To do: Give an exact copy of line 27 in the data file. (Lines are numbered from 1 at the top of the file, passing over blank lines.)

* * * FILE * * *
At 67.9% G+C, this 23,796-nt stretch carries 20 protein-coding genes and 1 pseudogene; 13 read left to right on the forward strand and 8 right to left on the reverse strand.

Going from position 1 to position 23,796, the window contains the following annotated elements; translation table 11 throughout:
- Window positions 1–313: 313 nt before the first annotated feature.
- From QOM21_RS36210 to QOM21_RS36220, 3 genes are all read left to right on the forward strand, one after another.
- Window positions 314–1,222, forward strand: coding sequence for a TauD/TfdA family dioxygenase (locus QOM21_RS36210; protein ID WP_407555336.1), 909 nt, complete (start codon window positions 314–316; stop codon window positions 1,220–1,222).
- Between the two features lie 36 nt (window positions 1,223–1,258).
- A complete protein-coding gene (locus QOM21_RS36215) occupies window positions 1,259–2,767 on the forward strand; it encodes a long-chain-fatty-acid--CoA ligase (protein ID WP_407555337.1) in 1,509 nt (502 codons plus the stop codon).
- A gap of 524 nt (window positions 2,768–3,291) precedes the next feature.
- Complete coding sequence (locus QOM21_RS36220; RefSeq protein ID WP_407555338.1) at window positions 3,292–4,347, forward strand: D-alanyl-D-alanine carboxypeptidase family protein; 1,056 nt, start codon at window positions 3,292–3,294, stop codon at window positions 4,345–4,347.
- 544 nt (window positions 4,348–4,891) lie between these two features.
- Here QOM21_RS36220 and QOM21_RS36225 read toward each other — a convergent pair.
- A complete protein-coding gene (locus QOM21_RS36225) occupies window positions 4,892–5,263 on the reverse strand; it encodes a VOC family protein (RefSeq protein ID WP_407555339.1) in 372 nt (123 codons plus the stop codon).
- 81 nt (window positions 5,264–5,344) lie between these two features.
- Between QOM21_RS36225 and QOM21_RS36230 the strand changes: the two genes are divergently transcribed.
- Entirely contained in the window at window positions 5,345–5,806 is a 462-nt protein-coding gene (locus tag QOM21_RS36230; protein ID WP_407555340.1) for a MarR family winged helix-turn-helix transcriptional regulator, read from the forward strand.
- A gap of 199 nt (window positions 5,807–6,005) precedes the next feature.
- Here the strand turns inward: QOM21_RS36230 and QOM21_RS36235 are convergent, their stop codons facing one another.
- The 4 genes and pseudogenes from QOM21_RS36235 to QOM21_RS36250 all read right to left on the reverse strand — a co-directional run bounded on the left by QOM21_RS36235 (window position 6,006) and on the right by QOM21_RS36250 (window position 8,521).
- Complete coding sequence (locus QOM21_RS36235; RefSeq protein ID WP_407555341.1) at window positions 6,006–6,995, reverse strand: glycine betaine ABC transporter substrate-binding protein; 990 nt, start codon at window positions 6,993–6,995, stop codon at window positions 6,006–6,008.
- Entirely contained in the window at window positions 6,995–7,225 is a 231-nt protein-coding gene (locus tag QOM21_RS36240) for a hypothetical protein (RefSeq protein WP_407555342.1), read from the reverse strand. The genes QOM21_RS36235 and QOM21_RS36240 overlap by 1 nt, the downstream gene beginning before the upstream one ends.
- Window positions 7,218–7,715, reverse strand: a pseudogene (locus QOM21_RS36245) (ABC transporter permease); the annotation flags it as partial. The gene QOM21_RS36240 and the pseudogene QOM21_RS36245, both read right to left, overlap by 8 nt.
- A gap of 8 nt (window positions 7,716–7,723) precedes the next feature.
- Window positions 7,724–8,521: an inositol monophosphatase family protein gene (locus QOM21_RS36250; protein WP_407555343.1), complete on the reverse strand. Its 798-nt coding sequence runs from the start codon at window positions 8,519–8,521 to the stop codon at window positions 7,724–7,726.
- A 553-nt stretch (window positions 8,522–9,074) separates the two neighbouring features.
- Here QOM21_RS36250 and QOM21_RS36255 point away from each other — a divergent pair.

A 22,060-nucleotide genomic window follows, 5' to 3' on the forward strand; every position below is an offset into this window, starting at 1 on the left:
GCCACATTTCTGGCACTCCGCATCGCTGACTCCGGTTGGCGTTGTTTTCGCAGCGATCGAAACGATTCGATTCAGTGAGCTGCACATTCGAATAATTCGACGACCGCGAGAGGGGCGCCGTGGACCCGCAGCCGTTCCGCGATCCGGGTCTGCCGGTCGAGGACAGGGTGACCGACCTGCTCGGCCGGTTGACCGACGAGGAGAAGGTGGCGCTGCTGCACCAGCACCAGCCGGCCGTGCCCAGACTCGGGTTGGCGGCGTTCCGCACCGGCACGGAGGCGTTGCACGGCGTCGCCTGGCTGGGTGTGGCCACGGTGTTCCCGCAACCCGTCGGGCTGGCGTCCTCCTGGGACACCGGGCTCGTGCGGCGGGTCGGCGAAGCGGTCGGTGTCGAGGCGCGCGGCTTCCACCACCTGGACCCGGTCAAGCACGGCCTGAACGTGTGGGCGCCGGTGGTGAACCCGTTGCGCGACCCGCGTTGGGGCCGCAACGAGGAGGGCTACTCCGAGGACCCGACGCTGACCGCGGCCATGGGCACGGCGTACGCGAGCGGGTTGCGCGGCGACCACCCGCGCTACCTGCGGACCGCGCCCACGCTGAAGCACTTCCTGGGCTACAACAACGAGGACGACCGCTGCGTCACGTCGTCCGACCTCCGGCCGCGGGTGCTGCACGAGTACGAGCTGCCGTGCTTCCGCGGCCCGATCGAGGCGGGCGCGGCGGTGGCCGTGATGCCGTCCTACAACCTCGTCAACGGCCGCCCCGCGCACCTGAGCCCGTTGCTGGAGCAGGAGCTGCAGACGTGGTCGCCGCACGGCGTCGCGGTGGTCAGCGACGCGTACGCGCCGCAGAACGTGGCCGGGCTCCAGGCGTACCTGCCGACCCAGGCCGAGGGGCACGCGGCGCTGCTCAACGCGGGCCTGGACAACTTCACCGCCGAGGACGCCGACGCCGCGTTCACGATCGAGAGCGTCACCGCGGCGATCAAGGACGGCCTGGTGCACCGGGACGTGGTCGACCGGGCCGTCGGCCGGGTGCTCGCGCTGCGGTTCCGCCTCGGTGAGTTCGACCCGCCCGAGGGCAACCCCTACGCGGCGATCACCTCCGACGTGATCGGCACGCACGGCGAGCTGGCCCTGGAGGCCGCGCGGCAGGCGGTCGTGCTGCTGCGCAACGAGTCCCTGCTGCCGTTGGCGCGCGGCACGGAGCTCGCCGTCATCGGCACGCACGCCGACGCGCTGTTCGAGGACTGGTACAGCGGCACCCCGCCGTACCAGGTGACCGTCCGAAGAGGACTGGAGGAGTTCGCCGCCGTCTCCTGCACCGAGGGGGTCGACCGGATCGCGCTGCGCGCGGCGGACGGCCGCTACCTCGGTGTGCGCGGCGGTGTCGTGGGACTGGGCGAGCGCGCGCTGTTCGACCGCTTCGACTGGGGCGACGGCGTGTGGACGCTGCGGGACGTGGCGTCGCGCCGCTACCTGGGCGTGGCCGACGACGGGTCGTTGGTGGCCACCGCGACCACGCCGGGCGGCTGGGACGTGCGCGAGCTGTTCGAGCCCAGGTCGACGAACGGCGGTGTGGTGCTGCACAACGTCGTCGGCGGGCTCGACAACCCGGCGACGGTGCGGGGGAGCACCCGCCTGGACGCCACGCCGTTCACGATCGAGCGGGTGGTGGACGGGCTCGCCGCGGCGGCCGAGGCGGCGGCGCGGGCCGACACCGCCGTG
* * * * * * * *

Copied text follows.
GCCACATTTCTGGCACTCCGCATCGCTGACTCCGGTTGGCGTTGTTTTCGCAGCGATCGAAACGATTCGATTCAGTGAGCTGCACATTCGAATAATTCGACGACCGCGAGAGGGGCGCCGTGGACCCGCAGCCGTTCCGCGATCCGGGTCTGCCGGTCGAGGACAGGGTGACCGACCTGCTCGGCCGGTTGACCGACGAGGAGAAGGTGGCGCTGCTGCACCAGCACCAGCCGGCCGTGCCCAGACTCGGGTTGGCGGCGTTCCGCACCGGCACGGAGGCGTTGCACGGCGTCGCCTGGCTGGGTGTGGCCACGGTGTTCCCGCAACCCGTCGGGCTGGCGTCCTCCTGGGACACCGGGCTCGTGCGGCGGGTCGGCGAAGCGGTCGGTGTCGAGGCGCGCGGCTTCCACCACCTGGACCCGGTCAAGCACGGCCTGAACGTGTGGGCGCCGGTGGTGAACCCGTTGCGCGACCCGCGTTGGGGCCGCAACGAGGAGGGCTACTCCGAGGACCCGACGCTGACCGCGGCCATGGGCACGGCGTACGCGAGCGGGTTGCGCGGCGACCACCCGCGCTACCTGCGGACCGCGCCCACGCTGAAGCACTTCCTGGGCTACAACAACGAGGACGACCGCTGCGTCACGTCGTCCGACCTCCGGCCGCGGGTGCTGCACGAGTACGAGCTGCCGTGCTTCCGCGGCCCGATCGAGGCGGGCGCGGCGGTGGCCGTGATGCCGTCCTACAACCTCGTCAACGGCCGCCCCGCGCACCTGAGCCCGTTGCTGGAGCAGGAGCTGCAGACGTGGTCGCCGCACGGCGTCGCGGTGGTCAGCGACGCGTACGCGCCGCAGAACGTGGCCGGGCTCCAGGCGTACCTGCCGACCCAGGCCGAGGGGCACGCGGCGCTGCTCAACGCGGGCCTGGACAACTTCACCGCCGAGGACGCCGACGCCGCGTTCACGATCGAGAGCGTCACCGCGGCGATCAAGGACGGCCTGGTGCACCGGGACGTGGTCGACCGGGCCGTCGGCCGGGTGCTCGCGCTGCGGTTCCGCCTCGGTGAGTTCGACCCGCCCGAGGGCAACCCCTACGCGGCGATCACCTCCGACGTGATCGGCACGCACGGCGAGCTGGCCCTGGAGGCCGCGCGGCAGGCGGTCGTGCTGCTGCGCAACGAGTCCCTGCTGCCGTTGGCGCGCGGCACGGAGCTCGCCGTCATCGGCACGCACGCCGACGCGCTGTTCGAGGACTGGTACAGCGGCACCCCGCCGTACCAGGTGACCGTCCGAAGAGGACTGGAGGAGTTCGCCGCCGTCTCCTGCACCGAGGGGGTCGACCGGATCGCGCTGCGCGCGGCGGACGGCCGCTACCTCGGTGTGCGCGGCGGTGTCGTGGGACTGGGCGAGCGCGCGCTGTTCGACCGCTTCGACTGGGGCGACGGCGTGTGGACGCTGCGGGACGTGGCGTCGCGCCGCTACCTGGGCGTGGCCGACGACGGGTCGTTGGTGGCCACCGCGACCACGCCGGGCGGCTGGGACGTGCGCGAGCTGTTCGAGCCCAGGTCGACGAACGGCGGTGTGGTGCTGCACAACGTCGTCGGCGGGCTCGACAACCCGGCGACGGTGCGGGGGAGCACCCGCCTGGACGCCACGCCGTTCACGATCGAGCGGGTGGTGGACGGGCTCGCCGCGGCGGCCGAGGCGGCGGCGCGGGCCGACACCGCCGTG